Litblog Roundup is a bi-weekly overview of topics, trends and highlights from the literary Internet. In this roundup: there’s a push for a better critical vocabulary to use when we talk about books, reading and writing.
Boring is Boring
Weird Sister is a blog about the intersections of feminism, literature and pop culture. Caolan Madden has a new post there, on the word boring:
Let’s not reject this work on ethical grounds. But let’s reject it because it’s boring. Boring becomes this feint to avoid ethical judgment, to pretend your only rubric is aesthetic, to uphold your avant-garde commitment to innovation, to preserve the fantasy that art is the one space in the world that is free from ethics.
More on the work whose ethics are in question will follow. For now, my question is this: why should aesthetics have to do ethics’ job? Ethics and Aesthetics are distinct modes of inquiry. Certainly, “there are political realities from which art cannot hide“, but at other times aesthetics and ethics cannot overlap (when a work is meaningless, for example). Madden is correct, though. It is a poor judgment to dismiss something as merely boring. In addition to being, occasionally, useful as a “feint to avoid ethical judgment,” as an aesthetic judgment the word is inadequate. In many common cases, classrooms for example, a phrase like “it was boring” is indeed a euphemism, not for “I’m not paying attention to the ethics here” but for “I’m not paying attention at all” or “I didn’t really read it.”
There’s No Such Thing as a Fake Reader
Lincoln Michel, writing for Electric Lit, points out another lazy critical euphemism: a figure of speech about what “real” readers want. When finding fault with a book, some critics resort to a notion of what “real” readers want, but that notion is a fallacy. Michel says:
An appreciation of readers as diverse individuals with different tastes should be a basic tenet of criticism. Instead, it’s common for critics to imagine that their aesthetic preferences are the reflections of “readers” or a special class of readers—”serious readers,” “imaginative readers,” “brave readers,” or some other ill-defined category—whose views truly matter.
Moving from euphemism to censorship — have you heard about this shit? There’s an app customers could use to ensure that their copy of a book is free from dirty words. If you’d like to read all those words from the comfort of your not-work environment, there’s an excellent chart at Romance Novel News. Many authors weren’t pleased with this censoring functionality, and have called for the app to remove all the books from its sales catalog. Because e-books are licensed and not purchased, it’s conceivable that the app will die out altogether, since many licenses do not permit third parties to alter the books.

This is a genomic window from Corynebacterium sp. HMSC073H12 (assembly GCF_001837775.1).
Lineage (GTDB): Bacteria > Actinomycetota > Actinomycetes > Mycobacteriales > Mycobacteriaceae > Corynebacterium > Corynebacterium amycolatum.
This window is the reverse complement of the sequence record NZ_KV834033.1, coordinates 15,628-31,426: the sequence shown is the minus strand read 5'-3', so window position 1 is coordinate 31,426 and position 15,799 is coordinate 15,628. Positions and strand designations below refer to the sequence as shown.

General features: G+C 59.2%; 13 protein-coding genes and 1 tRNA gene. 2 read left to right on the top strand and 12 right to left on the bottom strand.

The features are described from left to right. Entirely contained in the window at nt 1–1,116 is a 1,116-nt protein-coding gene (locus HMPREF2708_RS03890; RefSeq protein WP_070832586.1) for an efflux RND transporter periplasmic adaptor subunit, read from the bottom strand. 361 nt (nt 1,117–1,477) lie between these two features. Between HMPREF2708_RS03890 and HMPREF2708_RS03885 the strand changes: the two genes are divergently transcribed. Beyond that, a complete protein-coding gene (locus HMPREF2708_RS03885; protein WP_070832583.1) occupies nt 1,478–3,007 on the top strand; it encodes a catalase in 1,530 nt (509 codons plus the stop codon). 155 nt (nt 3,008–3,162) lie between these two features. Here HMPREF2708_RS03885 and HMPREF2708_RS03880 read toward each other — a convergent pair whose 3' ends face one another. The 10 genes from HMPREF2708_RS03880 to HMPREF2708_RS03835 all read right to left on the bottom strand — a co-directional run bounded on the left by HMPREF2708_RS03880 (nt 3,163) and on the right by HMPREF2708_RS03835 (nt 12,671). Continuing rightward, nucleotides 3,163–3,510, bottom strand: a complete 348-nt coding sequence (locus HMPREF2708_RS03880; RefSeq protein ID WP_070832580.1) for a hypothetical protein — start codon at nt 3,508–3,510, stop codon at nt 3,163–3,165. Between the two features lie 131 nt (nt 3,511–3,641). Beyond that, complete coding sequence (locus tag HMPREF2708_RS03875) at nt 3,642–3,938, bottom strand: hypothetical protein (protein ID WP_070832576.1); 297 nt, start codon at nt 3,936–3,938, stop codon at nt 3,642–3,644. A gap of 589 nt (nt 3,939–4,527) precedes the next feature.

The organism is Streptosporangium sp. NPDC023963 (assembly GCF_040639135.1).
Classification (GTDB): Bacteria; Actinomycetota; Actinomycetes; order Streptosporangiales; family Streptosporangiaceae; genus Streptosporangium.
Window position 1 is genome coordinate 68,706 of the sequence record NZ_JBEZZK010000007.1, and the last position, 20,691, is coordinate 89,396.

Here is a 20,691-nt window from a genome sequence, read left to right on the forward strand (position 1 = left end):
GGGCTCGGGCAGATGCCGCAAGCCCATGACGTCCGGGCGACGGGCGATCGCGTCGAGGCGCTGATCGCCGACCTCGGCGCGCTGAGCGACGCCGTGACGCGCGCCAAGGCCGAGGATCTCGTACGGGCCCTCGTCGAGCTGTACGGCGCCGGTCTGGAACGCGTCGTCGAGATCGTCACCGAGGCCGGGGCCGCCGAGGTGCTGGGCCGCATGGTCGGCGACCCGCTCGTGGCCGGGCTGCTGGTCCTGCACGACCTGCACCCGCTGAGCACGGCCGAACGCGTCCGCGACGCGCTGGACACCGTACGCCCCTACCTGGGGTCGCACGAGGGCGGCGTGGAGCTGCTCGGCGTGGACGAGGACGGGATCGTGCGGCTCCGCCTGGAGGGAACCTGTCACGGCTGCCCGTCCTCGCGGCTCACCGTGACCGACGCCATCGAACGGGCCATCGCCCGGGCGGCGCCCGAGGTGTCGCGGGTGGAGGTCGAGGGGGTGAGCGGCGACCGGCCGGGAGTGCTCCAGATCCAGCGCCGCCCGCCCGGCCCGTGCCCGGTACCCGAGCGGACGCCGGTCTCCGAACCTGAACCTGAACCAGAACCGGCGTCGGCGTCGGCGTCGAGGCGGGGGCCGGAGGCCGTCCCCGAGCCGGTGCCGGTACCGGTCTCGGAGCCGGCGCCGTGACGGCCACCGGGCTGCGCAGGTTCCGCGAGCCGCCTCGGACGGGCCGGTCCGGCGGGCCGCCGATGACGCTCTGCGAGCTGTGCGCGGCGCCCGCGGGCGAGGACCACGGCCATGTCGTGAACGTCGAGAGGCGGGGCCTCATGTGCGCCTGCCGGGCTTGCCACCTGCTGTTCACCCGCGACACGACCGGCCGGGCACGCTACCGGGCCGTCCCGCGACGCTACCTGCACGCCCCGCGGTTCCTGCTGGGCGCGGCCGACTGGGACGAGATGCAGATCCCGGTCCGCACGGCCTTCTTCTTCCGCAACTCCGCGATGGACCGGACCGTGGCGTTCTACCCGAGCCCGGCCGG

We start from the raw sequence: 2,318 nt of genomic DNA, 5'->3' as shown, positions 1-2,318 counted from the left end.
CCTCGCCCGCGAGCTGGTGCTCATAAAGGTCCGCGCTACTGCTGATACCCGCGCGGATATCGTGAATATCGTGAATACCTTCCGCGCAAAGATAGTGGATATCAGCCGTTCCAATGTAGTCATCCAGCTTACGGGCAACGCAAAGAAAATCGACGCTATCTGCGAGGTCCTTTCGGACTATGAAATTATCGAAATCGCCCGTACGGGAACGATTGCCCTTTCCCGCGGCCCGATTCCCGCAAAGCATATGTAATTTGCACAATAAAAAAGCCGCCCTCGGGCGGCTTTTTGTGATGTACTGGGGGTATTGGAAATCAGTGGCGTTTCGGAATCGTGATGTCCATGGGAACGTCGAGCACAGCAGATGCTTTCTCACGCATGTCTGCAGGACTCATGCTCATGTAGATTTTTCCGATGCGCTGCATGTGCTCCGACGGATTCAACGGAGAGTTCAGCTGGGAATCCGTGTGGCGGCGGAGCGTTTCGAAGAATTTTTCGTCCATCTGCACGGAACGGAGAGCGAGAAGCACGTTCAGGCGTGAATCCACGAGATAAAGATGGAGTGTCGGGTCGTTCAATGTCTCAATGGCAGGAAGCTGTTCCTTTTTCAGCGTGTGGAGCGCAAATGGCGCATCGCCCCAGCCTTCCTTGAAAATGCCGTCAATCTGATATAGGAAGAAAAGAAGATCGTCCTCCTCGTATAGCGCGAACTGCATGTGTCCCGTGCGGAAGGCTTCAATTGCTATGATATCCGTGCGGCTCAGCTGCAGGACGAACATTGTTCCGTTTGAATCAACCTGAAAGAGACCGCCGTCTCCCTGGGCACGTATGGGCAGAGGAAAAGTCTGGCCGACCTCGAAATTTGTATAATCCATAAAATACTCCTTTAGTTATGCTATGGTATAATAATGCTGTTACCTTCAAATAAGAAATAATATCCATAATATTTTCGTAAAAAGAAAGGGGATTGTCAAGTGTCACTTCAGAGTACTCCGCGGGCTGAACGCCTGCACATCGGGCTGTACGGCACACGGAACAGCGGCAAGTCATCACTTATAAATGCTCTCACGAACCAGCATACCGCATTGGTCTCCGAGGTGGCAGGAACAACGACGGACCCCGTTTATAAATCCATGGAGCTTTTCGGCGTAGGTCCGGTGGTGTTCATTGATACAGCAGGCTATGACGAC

Kenneth Goldsmith is a White Man
Dirty words are one thing, but the truly offensive use of language is another. This month, when conceptual poet (and white man) Kenneth Goldsmith remixed the autopsy of Michael Brown, many were truly offended, outraged, confused, or hurt. Goldsmith’s poem treated the autopsy of Michael Brown as a found object, as a source of material for a collaged poem.
— Paul Soulellis (@soulellis) March 13, 2015
Jillian Steinhauer has a post on Hyperallergic about the response to the performance of that poem. The responses are generally more angry than descriptive, understandably. Rin Johnson has one of the few eyewitness accounts of the experience of the reading. Illya Szilak, a doctor who is familiar with autopsies, responds with an account of the impersonal and inaccessible nature of medical language that Goldsmith appropriated to create the poem. Cathe Shubert, young, white, student poet feels “hushed” by the situation. Kenneth Goldsmith responded to request that video should not be published of the performance and to say that his speaker’s fee will be donated to the family of Michael Brown. A manifesto has been circulated among the responses. Perhaps the most aesthetically-minded criticism of what the poem means, or doesn’t mean, is by Jason Guriel, writing in The New Republic.
Is this a case of an otherwise responsible subgenre going too far? Or does the use of Brown’s autopsy report expose a preexisting emptiness in conceptual poetry’s chest cavity? … [In Goldsmith’s poem] there is nothing for the audience to discover, except its own frustration, outrage, or boredom—which earlier avant-gardists could at least pretend were necessary conditions to making the audience more critical. But the beneficiary of Goldsmith’s acts of recontextualization is Goldsmith, who doesn’t even require readers.